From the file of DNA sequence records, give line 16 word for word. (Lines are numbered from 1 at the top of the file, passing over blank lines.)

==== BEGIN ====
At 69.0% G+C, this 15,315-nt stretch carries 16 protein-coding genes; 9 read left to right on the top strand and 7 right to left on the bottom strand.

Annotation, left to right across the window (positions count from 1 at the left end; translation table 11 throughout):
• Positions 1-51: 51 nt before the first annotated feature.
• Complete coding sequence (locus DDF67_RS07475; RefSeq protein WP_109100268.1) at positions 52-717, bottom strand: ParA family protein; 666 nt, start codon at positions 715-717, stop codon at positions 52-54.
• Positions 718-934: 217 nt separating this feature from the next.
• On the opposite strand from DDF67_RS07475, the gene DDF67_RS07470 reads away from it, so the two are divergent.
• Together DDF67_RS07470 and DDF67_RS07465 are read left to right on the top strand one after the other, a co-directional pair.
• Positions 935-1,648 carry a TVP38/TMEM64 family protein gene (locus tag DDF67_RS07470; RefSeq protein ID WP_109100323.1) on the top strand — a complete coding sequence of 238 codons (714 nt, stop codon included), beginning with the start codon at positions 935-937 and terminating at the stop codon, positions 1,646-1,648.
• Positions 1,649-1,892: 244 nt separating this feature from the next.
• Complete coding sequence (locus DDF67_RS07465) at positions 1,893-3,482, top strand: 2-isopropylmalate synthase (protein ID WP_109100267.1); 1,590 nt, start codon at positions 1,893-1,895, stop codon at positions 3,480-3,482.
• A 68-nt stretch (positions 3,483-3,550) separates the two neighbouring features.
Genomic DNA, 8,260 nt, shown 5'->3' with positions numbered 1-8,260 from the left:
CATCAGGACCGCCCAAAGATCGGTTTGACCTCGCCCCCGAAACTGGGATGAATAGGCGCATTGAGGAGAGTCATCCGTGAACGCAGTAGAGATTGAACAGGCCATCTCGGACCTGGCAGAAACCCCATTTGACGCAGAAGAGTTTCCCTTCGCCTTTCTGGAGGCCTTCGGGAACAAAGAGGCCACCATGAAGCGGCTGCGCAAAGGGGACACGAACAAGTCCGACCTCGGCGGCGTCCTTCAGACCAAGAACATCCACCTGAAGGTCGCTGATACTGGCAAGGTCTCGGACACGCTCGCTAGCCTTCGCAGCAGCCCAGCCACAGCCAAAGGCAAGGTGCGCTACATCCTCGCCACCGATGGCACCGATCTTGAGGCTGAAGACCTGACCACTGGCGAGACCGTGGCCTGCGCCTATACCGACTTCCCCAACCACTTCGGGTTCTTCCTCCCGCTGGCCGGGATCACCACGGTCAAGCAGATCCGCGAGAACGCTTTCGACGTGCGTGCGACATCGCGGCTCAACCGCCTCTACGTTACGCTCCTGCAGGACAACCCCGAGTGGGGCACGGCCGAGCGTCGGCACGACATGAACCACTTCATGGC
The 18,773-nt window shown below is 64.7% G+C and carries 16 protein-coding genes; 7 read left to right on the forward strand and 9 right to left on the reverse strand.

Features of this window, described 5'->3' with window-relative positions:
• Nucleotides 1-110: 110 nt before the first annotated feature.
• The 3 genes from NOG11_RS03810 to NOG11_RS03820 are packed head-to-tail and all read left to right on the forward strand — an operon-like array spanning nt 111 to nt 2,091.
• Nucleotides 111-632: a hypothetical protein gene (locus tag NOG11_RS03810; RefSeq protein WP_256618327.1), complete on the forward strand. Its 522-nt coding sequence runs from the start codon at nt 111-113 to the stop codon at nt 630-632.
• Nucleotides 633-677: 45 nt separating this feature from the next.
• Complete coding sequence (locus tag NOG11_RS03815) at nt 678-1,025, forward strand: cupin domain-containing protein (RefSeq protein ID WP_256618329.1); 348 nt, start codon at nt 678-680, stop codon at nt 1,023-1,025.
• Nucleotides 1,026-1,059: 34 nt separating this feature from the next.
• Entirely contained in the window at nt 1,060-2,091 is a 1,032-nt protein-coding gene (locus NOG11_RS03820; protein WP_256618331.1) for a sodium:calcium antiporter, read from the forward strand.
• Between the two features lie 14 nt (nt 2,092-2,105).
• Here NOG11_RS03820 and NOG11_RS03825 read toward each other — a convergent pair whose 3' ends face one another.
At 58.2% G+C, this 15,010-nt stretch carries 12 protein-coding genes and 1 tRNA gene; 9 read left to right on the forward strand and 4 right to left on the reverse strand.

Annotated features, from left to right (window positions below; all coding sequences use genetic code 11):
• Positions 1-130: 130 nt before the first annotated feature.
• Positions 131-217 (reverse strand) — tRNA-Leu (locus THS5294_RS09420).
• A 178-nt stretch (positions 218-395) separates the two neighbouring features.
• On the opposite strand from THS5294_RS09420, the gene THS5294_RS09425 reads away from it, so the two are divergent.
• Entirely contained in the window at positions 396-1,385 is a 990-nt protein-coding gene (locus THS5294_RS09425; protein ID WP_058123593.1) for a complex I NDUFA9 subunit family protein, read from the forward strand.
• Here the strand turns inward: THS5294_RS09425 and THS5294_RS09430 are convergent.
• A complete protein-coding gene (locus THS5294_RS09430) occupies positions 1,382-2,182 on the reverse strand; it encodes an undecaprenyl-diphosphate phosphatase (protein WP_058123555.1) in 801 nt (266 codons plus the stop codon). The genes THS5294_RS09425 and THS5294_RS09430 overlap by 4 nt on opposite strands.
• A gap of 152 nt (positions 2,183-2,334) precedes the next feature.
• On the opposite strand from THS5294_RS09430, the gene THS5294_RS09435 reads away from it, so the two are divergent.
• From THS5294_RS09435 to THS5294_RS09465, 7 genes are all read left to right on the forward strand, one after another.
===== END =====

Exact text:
• Nucleotides 1-110: 110 nt before the first annotated feature.